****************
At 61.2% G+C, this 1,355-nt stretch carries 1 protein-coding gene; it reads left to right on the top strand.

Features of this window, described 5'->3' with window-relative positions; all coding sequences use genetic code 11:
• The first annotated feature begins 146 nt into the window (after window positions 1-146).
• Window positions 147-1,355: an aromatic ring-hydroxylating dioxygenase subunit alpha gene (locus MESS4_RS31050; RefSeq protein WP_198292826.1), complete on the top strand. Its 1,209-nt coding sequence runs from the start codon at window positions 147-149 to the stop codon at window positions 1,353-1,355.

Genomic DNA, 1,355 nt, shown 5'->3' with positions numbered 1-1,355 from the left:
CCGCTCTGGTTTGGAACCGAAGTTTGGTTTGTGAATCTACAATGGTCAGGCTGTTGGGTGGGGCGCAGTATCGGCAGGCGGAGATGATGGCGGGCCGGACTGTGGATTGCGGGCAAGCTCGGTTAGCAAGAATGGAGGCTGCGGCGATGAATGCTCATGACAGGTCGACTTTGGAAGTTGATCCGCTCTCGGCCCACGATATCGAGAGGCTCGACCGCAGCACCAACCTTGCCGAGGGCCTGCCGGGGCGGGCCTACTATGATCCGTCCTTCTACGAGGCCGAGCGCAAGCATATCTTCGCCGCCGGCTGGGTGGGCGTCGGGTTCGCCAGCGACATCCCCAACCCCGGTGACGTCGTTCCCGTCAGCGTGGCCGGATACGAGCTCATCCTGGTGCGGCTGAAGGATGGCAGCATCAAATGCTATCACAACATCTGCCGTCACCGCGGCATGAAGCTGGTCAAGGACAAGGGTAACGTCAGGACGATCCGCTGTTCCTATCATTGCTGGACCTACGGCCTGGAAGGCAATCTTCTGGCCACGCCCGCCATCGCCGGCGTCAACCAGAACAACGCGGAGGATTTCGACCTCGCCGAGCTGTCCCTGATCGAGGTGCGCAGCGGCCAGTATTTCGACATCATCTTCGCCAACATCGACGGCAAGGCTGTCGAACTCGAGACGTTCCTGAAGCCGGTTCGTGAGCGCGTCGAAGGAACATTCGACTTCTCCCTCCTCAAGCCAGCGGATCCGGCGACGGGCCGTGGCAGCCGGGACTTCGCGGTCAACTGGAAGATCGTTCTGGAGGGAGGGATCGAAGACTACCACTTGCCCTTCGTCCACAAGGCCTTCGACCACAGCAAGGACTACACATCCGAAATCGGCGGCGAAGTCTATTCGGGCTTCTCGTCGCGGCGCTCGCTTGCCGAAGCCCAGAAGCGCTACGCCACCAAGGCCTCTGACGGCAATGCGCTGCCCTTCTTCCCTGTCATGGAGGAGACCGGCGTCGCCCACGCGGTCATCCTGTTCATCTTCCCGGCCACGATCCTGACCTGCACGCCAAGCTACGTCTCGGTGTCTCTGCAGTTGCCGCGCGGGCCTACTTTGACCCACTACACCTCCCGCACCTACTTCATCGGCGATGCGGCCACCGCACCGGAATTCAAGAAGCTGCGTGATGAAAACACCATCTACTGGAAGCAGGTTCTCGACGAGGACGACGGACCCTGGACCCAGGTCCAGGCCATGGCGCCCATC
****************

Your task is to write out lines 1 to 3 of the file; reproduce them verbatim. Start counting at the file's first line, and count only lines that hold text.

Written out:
At 61.2% G+C, this 1,355-nt stretch carries 1 protein-coding gene; it reads left to right on the top strand.

Features of this window, described 5'->3' with window-relative positions; all coding sequences use genetic code 11:
• The first annotated feature begins 146 nt into the window (after window positions 1-146).